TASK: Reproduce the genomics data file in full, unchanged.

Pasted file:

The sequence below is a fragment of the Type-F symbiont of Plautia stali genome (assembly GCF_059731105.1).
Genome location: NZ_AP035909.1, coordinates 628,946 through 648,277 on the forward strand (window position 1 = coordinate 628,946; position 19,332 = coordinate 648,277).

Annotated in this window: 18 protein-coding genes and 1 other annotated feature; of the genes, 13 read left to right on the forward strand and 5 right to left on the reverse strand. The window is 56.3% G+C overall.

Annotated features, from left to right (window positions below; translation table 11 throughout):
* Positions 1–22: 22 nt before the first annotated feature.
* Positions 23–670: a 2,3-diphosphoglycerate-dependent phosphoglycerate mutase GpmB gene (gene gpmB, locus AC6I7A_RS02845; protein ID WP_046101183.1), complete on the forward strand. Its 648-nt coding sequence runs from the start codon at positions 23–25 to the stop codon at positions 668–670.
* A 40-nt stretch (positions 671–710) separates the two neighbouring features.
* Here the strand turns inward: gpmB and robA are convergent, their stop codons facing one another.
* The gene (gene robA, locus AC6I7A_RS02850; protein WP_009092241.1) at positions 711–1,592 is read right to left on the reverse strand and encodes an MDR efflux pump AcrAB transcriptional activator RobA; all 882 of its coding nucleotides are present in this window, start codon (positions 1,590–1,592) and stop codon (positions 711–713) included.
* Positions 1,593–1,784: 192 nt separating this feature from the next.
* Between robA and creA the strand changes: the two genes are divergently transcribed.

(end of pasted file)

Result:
The sequence below is a fragment of the Type-F symbiont of Plautia stali genome (assembly GCF_059731105.1).
Genome location: NZ_AP035909.1, coordinates 628,946 through 648,277 on the forward strand (window position 1 = coordinate 628,946; position 19,332 = coordinate 648,277).

Annotated in this window: 18 protein-coding genes and 1 other annotated feature; of the genes, 13 read left to right on the forward strand and 5 right to left on the reverse strand. The window is 56.3% G+C overall.

Annotated features, from left to right (window positions below; translation table 11 throughout):
* Positions 1–22: 22 nt before the first annotated feature.
* Positions 23–670: a 2,3-diphosphoglycerate-dependent phosphoglycerate mutase GpmB gene (gene gpmB, locus AC6I7A_RS02845; protein ID WP_046101183.1), complete on the forward strand. Its 648-nt coding sequence runs from the start codon at positions 23–25 to the stop codon at positions 668–670.
* A 40-nt stretch (positions 671–710) separates the two neighbouring features.
* Here the strand turns inward: gpmB and robA are convergent, their stop codons facing one another.
* The gene (gene robA, locus AC6I7A_RS02850; protein WP_009092241.1) at positions 711–1,592 is read right to left on the reverse strand and encodes an MDR efflux pump AcrAB transcriptional activator RobA; all 882 of its coding nucleotides are present in this window, start codon (positions 1,590–1,592) and stop codon (positions 711–713) included.
* Positions 1,593–1,784: 192 nt separating this feature from the next.
* Between robA and creA the strand changes: the two genes are divergently transcribed.